5. Can I accrue hours on lands managed by more than one Federal agency, or am I only able to accrue them by volunteering with one agency?

    You can accrue 250 hours by volunteering on Federal recreation lands managed by one or all of five agencies - NPS, BLM, USDA FS, FWS, and Reclamation. For example, you can volunteer 100 hours for each of the five agencies and earn a pass.

  6. What type of volunteer activities/projects count towards my 250 Volunteer Pass hours?

    All activities that have been pre-approved by the Volunteer Coordinator count toward the required 250 hours. Remember to get your record of volunteer hours signed by applicable Volunteer Coordinator(s).

  7. If a person volunteers more than 250 hours in one year, do they receive additional passes?

    No. If a volunteer works more than the 250 hours a year they still earn only one pass per year.

  8. Are campground hosts eligible to receive a Volunteer Pass?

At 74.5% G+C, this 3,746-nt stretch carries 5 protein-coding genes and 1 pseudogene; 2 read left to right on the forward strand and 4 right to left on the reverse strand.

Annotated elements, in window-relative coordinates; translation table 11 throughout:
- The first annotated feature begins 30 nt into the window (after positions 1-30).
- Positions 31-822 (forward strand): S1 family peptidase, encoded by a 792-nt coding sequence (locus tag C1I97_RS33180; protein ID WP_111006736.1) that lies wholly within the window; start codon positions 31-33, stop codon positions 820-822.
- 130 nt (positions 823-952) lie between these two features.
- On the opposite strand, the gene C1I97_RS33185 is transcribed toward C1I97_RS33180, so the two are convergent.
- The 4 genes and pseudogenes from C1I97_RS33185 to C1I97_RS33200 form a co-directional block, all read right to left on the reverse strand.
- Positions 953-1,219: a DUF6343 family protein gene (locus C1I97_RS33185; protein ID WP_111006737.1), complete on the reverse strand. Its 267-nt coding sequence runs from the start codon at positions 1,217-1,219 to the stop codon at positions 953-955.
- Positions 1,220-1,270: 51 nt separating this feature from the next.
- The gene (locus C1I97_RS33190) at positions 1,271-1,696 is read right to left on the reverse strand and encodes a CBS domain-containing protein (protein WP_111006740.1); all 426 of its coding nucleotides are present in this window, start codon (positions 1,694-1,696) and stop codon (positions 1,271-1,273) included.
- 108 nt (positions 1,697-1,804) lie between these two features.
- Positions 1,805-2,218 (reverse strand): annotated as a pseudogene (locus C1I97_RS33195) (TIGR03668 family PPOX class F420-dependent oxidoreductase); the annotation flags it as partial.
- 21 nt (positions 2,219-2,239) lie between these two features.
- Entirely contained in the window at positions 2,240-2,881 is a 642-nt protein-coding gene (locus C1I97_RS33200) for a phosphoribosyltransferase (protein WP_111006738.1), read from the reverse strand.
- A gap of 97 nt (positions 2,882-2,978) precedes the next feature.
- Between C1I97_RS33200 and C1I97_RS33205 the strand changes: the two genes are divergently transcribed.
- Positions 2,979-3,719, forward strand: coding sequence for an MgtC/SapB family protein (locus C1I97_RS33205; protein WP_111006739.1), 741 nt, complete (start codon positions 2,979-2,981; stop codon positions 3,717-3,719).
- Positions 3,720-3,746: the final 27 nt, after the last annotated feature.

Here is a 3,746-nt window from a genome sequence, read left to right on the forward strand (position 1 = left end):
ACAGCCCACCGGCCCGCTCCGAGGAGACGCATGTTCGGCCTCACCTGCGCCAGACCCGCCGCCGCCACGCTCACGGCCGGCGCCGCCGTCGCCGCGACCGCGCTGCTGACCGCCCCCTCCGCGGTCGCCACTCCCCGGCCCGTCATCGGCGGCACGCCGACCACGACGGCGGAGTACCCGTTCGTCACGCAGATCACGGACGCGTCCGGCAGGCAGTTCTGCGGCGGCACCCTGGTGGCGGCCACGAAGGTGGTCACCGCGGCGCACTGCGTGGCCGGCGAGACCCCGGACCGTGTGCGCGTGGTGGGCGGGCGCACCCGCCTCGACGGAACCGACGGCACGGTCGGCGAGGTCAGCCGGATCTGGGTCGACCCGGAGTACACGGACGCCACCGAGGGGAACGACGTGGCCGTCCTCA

Yes. Campground hosts are eligible to receive a Volunteer Pass once they have completed 250 hours of service.

  9. Who will issue the Volunteer Pass?

    The Federal Volunteer Coordinator/Manager who authorizes that a volunteer has accrued 250 hours.

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Volunteer Pass Use



  1. When does a Volunteer Pass expire?

    The Volunteer Pass is valid for 12 months from the month of issuance, expiring the last day of that month.

  2. Who is admitted with a Volunteer Pass?

    Each Annual Pass admits pass owner/s and passengers in a non-commercial vehicle at per-vehicle fee areas; and pass owner + 3 adults, not to exceed 4 adults, where per-person fees are charged. (Children under 16 are always admitted free).